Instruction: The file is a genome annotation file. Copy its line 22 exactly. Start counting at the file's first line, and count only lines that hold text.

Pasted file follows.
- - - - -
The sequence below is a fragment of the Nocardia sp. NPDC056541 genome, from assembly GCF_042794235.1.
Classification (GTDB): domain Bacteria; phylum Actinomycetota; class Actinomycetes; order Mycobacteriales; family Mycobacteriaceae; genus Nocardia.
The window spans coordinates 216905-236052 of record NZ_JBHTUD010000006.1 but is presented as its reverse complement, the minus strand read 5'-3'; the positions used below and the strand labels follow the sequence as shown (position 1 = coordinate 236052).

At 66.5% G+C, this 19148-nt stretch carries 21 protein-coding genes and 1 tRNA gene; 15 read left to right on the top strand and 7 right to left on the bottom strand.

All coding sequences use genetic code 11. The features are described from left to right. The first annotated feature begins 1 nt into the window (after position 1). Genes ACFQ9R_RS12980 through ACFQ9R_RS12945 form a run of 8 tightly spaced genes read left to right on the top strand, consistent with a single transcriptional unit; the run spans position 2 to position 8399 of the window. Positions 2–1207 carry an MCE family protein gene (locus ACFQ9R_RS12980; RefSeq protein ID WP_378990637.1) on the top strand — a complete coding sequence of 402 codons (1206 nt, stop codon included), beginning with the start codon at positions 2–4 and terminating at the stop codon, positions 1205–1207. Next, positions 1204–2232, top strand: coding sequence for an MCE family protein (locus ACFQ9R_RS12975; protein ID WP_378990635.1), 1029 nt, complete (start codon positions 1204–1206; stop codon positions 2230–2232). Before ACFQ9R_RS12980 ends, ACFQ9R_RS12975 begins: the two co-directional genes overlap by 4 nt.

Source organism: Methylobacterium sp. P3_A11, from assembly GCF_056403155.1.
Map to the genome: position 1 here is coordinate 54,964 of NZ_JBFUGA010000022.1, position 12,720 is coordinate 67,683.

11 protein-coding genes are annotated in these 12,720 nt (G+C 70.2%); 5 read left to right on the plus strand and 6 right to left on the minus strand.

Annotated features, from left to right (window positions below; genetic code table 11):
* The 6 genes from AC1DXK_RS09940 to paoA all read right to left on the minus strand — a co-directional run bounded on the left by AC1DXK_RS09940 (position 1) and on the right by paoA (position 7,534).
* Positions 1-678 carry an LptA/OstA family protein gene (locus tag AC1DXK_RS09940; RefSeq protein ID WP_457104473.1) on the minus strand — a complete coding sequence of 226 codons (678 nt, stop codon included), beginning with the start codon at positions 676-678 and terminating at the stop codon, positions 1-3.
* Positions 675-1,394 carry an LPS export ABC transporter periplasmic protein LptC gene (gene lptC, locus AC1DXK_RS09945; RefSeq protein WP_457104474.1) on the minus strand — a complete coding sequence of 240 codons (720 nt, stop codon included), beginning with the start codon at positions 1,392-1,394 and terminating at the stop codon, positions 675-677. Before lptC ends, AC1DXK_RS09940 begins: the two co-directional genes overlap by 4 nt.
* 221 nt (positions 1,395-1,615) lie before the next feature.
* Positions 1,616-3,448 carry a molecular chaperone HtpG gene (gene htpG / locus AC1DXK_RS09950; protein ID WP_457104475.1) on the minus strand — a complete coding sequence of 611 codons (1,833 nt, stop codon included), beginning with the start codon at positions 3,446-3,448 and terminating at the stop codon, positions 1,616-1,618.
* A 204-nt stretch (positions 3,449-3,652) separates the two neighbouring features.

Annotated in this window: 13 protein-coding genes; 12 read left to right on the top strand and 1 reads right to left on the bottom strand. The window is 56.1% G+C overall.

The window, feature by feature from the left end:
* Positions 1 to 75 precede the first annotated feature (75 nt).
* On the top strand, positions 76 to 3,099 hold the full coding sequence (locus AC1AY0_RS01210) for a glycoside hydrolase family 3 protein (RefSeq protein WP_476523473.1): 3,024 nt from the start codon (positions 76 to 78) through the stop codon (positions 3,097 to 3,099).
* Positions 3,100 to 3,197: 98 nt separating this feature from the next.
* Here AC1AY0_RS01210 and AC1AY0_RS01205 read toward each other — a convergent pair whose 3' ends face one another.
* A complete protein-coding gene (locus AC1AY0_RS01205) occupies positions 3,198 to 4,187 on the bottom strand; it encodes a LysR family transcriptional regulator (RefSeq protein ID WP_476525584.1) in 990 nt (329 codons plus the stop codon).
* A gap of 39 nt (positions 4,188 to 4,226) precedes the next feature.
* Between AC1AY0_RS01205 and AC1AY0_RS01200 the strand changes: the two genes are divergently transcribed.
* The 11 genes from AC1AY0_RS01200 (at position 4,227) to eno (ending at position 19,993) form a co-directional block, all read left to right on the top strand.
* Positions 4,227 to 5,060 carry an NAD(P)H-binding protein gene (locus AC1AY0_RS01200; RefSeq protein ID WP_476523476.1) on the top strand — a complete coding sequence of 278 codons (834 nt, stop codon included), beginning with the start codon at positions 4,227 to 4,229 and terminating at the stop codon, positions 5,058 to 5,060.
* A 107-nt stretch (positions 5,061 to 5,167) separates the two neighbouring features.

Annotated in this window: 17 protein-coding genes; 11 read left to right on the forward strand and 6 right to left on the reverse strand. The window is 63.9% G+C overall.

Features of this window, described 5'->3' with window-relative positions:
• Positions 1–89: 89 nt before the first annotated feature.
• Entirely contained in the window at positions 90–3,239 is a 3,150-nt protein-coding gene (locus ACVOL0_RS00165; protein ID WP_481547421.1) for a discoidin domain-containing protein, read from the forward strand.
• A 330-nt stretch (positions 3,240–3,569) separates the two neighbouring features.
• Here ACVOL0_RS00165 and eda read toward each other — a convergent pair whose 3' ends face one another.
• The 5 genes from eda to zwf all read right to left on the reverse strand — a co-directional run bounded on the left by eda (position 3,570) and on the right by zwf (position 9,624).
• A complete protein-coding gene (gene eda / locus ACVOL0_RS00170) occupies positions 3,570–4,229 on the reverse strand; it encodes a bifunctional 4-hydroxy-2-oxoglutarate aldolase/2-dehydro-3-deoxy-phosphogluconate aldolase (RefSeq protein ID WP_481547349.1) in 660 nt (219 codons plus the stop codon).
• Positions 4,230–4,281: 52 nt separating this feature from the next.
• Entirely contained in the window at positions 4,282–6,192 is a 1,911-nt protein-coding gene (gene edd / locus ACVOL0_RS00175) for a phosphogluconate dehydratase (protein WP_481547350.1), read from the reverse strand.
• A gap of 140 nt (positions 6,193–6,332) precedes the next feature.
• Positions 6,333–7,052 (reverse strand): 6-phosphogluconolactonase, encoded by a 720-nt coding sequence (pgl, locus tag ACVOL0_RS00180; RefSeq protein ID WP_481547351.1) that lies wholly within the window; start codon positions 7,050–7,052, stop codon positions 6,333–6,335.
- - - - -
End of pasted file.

* A complete protein-coding gene (locus AC1AY0_RS01205) occupies positions 3,198 to 4,187 on the bottom strand; it encodes a LysR family transcriptional regulator (RefSeq protein ID WP_476525584.1) in 990 nt (329 codons plus the stop codon).